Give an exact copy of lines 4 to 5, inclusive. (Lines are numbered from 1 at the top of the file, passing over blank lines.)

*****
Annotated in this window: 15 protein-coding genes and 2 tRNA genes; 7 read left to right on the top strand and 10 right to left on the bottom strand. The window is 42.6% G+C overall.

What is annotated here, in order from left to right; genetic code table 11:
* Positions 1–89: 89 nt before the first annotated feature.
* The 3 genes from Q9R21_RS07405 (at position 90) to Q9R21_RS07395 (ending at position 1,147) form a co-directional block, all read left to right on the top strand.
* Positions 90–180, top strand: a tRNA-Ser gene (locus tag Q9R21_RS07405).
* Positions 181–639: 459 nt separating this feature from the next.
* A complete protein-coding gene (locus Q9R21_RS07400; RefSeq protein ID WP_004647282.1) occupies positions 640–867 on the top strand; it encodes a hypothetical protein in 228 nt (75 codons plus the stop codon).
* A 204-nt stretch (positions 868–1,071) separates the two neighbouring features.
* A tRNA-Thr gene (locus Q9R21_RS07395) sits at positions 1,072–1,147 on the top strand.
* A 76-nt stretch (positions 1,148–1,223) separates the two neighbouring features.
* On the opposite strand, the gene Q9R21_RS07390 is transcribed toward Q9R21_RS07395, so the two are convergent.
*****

* The 3 genes from Q9R21_RS07405 (at position 90) to Q9R21_RS07395 (ending at position 1,147) form a co-directional block, all read left to right on the top strand.
* Positions 90–180, top strand: a tRNA-Ser gene (locus tag Q9R21_RS07405).